Child Health and Migrant Parents in Southeast Asia (CHAMPSEA)

Migration is often part of an economically beneficial livelihood strategy for transnational families. For many of the sending countries in South-east Asia, a growing proportion of transnational migrants are women – around 70% for the Philippines and Indonesia, and under 20% for Thailand and Vietnam. Many of these female migrants are married and an unknown number leave their children behind. Although most send remittances to left-behind kin, visits home tend to be infrequent with migrants going away for two or more years at a time. With demand from wealthy countries for domestic workers, nurses and other carers increasing as their populations age, solving care problems in rich countries may be creating a crisis of care in less developed countries. For instance, the physical and mental health of young children may be adversely affected by an absent parent, perhaps especially so when the migrant is the child’s mother.

Most past research has focused on the health of migrants themselves, including their role as vectors for disease spread. Complex transnational migration flows assume a structural role in Asian economies and societies, but little is known about the multi-dimensional impacts on left-behind families. While a recent WHO report concentrates on the ‘brain drain’ of health professionals in its section on ‘health implications for those left behind ’, it is not yet known whether left-behind children themselves are more vulnerable to poor health outcomes, or in what way, when and under what circumstances they benefit and/or suffer from the absence of parents. CHAMPSEA will fill this significant gap in existing knowledge.

No official data exist on the numbers of children under 12 with one or both parents absent due to migration. The extent of the ‘care crisis’ is unknown but could be considerable. Anecdotal evidence suggests that growing numbers of female transnational migrants from the region leave children behind. State-sponsored welfare systems in sending countries are generally underdeveloped, with extended kinship networks traditionally functioning as support systems. CHAMPSEA will be the first to examine the reconfiguration of these support systems after parental migration and the impact on child health/well-being in South-east Asia, analyzing the impact of parental absence on the health/well-being of left-behind children.

Awarding Body:
The Wellcome Trust, UK

Investigator(s) and Collaborator(s):
Brenda Yeoh and Elspeth Graham (joint principal investigators)
Paul Boyle, Chee Heng Leng, Wong Mee Lian (co-investigators)
Sukamdi, Maruja Asis, Aree Jampaklay, Dang N. Anh (country representatives)
Ian Wilson (statistical advice and expertise)
Andiara Schwingel and Lucy Jordan (postdoctoral fellows)
Theodora Lam (research assistant)


Yeoh, B.S.A., M. Platt, C.Y. Khoo, T. Lam and G. Baey, Indonesian domestic workers and the (un)making of transnational livelihoods and provisional futures. Social and Cultural Geography, (2016, online first).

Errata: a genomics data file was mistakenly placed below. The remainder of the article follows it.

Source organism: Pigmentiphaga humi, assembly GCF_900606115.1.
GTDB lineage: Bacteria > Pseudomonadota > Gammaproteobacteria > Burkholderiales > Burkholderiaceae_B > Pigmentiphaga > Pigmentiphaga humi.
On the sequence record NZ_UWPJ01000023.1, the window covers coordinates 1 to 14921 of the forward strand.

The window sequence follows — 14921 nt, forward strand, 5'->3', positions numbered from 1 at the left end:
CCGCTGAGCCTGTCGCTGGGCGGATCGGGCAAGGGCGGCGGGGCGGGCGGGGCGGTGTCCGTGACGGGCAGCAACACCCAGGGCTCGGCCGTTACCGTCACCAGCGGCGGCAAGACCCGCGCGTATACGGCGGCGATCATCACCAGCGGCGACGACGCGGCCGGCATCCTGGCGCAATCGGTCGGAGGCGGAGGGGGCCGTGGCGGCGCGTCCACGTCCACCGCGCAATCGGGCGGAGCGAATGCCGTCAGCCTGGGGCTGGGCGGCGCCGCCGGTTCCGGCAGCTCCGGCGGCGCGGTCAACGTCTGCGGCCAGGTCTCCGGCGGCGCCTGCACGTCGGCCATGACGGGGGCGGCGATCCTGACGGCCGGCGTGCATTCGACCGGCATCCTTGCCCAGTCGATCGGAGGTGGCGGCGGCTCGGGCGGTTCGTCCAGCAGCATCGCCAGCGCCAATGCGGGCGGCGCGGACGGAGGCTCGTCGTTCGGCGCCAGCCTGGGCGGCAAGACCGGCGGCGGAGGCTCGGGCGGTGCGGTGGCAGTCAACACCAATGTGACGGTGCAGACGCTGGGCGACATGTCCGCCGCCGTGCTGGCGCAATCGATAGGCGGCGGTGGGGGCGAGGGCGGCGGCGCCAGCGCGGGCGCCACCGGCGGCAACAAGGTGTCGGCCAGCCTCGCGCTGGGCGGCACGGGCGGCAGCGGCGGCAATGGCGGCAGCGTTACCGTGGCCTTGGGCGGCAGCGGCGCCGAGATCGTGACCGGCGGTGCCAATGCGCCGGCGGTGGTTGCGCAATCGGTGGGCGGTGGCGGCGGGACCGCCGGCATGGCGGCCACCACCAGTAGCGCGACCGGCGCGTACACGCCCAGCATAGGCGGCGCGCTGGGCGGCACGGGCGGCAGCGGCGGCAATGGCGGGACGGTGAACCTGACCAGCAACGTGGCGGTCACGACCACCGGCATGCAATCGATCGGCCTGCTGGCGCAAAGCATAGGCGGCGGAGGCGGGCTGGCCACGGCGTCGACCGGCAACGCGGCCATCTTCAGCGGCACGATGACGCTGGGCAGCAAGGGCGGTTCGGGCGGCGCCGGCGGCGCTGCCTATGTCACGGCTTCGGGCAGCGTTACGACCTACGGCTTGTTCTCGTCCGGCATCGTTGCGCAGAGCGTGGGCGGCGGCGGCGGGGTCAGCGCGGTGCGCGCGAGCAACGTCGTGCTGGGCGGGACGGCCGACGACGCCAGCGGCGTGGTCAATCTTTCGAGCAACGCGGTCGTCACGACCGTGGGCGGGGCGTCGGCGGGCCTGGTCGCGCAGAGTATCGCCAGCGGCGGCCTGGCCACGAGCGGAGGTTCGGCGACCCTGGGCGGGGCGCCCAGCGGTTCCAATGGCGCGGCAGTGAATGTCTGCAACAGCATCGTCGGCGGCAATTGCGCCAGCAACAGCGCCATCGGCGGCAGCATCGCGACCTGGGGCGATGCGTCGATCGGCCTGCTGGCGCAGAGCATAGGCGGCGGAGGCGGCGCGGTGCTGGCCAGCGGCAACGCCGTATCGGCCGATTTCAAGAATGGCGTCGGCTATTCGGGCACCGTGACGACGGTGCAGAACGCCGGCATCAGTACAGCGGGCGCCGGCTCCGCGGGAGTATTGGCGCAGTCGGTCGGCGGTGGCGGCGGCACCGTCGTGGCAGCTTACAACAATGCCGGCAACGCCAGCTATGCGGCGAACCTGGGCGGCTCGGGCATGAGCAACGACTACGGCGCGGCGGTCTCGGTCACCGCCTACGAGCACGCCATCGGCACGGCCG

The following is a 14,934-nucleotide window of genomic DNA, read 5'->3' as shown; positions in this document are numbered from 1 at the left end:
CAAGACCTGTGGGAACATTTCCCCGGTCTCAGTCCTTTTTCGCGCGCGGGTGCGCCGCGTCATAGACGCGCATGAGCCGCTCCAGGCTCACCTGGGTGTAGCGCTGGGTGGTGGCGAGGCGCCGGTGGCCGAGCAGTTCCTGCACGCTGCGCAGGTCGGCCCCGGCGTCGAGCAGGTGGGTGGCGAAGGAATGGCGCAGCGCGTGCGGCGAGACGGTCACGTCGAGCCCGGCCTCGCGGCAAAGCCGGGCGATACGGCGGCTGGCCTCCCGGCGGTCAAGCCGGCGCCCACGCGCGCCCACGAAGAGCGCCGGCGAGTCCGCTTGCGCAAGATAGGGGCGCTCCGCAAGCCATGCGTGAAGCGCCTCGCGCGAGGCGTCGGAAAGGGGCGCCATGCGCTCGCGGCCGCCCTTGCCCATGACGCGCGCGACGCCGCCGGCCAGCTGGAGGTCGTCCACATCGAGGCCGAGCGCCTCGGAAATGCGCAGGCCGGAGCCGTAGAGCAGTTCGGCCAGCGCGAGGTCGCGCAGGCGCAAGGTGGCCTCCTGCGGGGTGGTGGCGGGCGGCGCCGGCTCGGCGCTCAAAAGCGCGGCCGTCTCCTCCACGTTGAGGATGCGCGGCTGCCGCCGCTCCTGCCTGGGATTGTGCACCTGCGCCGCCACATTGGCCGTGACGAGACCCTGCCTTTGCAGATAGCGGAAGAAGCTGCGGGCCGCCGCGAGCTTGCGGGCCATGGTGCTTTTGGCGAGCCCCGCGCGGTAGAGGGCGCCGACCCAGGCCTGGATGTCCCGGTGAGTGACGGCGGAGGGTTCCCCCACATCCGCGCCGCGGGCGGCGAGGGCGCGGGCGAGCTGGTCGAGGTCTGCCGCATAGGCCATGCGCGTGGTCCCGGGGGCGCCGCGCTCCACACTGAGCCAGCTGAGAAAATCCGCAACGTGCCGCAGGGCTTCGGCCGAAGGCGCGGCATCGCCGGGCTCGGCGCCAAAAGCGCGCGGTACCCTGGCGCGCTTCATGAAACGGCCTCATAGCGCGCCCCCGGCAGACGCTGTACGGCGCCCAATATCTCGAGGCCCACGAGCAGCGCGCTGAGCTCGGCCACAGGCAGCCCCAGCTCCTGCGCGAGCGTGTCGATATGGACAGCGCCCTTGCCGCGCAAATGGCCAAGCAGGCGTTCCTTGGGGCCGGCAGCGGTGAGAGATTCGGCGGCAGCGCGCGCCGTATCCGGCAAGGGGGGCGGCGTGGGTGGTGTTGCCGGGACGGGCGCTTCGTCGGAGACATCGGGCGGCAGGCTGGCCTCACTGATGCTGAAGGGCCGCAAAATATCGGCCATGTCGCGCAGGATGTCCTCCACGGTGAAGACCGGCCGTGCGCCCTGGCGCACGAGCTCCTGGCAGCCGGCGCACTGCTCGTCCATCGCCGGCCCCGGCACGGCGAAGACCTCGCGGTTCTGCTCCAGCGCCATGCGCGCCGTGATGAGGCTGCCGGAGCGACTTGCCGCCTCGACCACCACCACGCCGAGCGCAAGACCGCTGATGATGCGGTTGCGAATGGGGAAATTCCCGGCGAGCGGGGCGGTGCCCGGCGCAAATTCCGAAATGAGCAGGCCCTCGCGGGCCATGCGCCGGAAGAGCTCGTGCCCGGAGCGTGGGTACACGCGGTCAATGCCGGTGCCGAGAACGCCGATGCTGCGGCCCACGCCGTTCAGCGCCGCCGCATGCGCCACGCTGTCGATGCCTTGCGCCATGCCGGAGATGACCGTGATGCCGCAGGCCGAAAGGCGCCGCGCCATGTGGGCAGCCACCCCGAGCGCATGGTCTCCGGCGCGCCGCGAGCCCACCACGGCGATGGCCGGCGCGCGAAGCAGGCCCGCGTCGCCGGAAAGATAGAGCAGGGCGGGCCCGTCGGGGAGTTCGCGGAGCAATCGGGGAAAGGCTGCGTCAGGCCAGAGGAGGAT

Yeoh, B.S.A., Migration and gender politics in Southeast Asia. Migration. Mobility, & Displacement, 2, no. 1 (2016): 74-88.

C.F.T. Lam, M. Ee, L.A. Hoang, and Yeoh, B.S.A., 2013. Securing a Better Living Environment for Left-Behind Children: Implications and Challenges for PoliciesAsian and Pacific Migration Studies, Vol. 22, No. 3, pp. 421-446.

Graham, E., L. Jordan and B.S.A. Yeoh, 2015. Parental migration and the mental health of those who stay behind to care for children in South-East Asia. Social Science & Medicine, Vol. 132 pp. 225-235

Graham, E., L.P. Jordan, B.S.A. Yeoh, C.F.T., Lam, M. Asis, and Sukamdi, 2011. Transnational families and the family nexus: Perspectives of Indonesian and Filipino children left behind by migrant parent(s)Environment and Planning A, Vol. 44, No. 4, pp. 793 815.

Graham, E. and Yeoh, B.S.A., 2013. Introduction: Child Health and Migrant Parents in South-east Asia: Risk and Resilience among Primary School-Aged ChildrenAsian and Pacific Migration Studies, Vol. 22, No. 3, pp. 297-314.

Hoang, L.A. and B.S.A. Yeoh, 2015. Children’s Agency and its Contradictions in the Context of Transnational Labour Migration from Vietnam. Global Networks, Vol. 15, No. 2, pp. 180-197

Hoang, L.A. and B.S.A. Yeoh, 2011. Breadwinning wives and ‘left behind’ husbands: men and masculinities in the Vietnamese transnational family. Gender and Society, Vol. 25, No. 6, pp. 717-739.

Hoang, L.A., T. Lam, B.S.A. Yeoh and E. Graham, 2015. Transnational Migration, Changing Care Arrangements and Left-behind Children’s Responses in South-east Asia. Children’s Geographies, Vol. 13, No. 3, pp. 263-277

Hoang, L.A., B.S.A. Yeoh, and A.M. Wattie, 2012. Transnational labour migration and the politics of care in the Southeast Asian family. GeoForum, Vol. 43, No. 4, pp. 733 740.

Hoang, L.A. and B.S.A. Yeoh, 2012. Sustaining Families across Transnational Space: Vietnamese Migrant Parents and their Left-Behind ChildrenAsian Studies Review. Vol. 36, No. 3, pp. 307 – 325.

Toyota, M., B.S.A. Yeoh and L. Nguyen, 2007. Editorial Introduction: Bringing the ‘Left Behind’ Back into View in Asia: a Framework for Understanding the Migration Left Behind NexusPopulation, Space and Place, Vol. 13, No. 3, pp.157-161.